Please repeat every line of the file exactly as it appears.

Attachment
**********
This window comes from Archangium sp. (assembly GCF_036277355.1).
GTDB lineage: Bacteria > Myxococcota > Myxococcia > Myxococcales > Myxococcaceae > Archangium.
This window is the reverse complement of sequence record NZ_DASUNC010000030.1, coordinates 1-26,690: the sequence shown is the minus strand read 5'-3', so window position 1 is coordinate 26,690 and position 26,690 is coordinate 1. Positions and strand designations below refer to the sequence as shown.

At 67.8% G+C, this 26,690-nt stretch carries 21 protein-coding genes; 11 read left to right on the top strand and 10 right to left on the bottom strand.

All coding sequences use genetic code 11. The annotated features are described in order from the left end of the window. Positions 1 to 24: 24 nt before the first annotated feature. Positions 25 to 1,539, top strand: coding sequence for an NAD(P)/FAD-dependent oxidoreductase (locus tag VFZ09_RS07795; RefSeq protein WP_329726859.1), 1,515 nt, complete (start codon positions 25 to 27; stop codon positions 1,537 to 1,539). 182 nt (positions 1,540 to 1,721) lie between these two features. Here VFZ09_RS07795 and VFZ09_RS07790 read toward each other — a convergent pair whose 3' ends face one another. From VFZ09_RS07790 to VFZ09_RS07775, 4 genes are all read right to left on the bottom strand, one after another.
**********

This window comes from Archangium sp. (assembly GCF_036277355.1).
GTDB lineage: Bacteria > Myxococcota > Myxococcia > Myxococcales > Myxococcaceae > Archangium.
This window is the reverse complement of sequence record NZ_DASUNC010000030.1, coordinates 1-26,690: the sequence shown is the minus strand read 5'-3', so window position 1 is coordinate 26,690 and position 26,690 is coordinate 1. Positions and strand designations below refer to the sequence as shown.

At 67.8% G+C, this 26,690-nt stretch carries 21 protein-coding genes; 11 read left to right on the top strand and 10 right to left on the bottom strand.

All coding sequences use genetic code 11. The annotated features are described in order from the left end of the window. Positions 1 to 24: 24 nt before the first annotated feature. Positions 25 to 1,539, top strand: coding sequence for an NAD(P)/FAD-dependent oxidoreductase (locus tag VFZ09_RS07795; RefSeq protein WP_329726859.1), 1,515 nt, complete (start codon positions 25 to 27; stop codon positions 1,537 to 1,539). 182 nt (positions 1,540 to 1,721) lie between these two features. Here VFZ09_RS07795 and VFZ09_RS07790 read toward each other — a convergent pair whose 3' ends face one another. From VFZ09_RS07790 to VFZ09_RS07775, 4 genes are all read right to left on the bottom strand, one after another.